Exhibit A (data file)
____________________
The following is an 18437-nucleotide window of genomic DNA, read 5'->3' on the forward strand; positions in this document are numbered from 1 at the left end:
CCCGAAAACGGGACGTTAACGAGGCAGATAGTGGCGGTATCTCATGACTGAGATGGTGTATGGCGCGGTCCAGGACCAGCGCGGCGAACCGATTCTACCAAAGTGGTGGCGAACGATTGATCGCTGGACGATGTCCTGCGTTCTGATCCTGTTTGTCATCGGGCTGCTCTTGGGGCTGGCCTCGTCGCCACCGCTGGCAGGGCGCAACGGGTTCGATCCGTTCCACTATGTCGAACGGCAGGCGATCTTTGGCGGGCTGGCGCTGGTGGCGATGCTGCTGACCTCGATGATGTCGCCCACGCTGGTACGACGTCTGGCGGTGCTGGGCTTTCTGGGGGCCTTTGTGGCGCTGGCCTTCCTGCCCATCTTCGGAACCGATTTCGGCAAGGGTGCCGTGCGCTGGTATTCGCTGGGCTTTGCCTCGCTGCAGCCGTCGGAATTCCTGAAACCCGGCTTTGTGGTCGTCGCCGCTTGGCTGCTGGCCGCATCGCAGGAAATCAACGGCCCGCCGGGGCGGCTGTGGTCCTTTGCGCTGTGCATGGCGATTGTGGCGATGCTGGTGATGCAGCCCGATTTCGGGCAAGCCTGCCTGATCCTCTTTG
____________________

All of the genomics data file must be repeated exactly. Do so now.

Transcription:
The following is an 18437-nucleotide window of genomic DNA, read 5'->3' on the forward strand; positions in this document are numbered from 1 at the left end:
CCCGAAAACGGGACGTTAACGAGGCAGATAGTGGCGGTATCTCATGACTGAGATGGTGTATGGCGCGGTCCAGGACCAGCGCGGCGAACCGATTCTACCAAAGTGGTGGCGAACGATTGATCGCTGGACGATGTCCTGCGTTCTGATCCTGTTTGTCATCGGGCTGCTCTTGGGGCTGGCCTCGTCGCCACCGCTGGCAGGGCGCAACGGGTTCGATCCGTTCCACTATGTCGAACGGCAGGCGATCTTTGGCGGGCTGGCGCTGGTGGCGATGCTGCTGACCTCGATGATGTCGCCCACGCTGGTACGACGTCTGGCGGTGCTGGGCTTTCTGGGGGCCTTTGTGGCGCTGGCCTTCCTGCCCATCTTCGGAACCGATTTCGGCAAGGGTGCCGTGCGCTGGTATTCGCTGGGCTTTGCCTCGCTGCAGCCGTCGGAATTCCTGAAACCCGGCTTTGTGGTCGTCGCCGCTTGGCTGCTGGCCGCATCGCAGGAAATCAACGGCCCGCCGGGGCGGCTGTGGTCCTTTGCGCTGTGCATGGCGATTGTGGCGATGCTGGTGATGCAGCCCGATTTCGGGCAAGCCTGCCTGATCCTCTTTG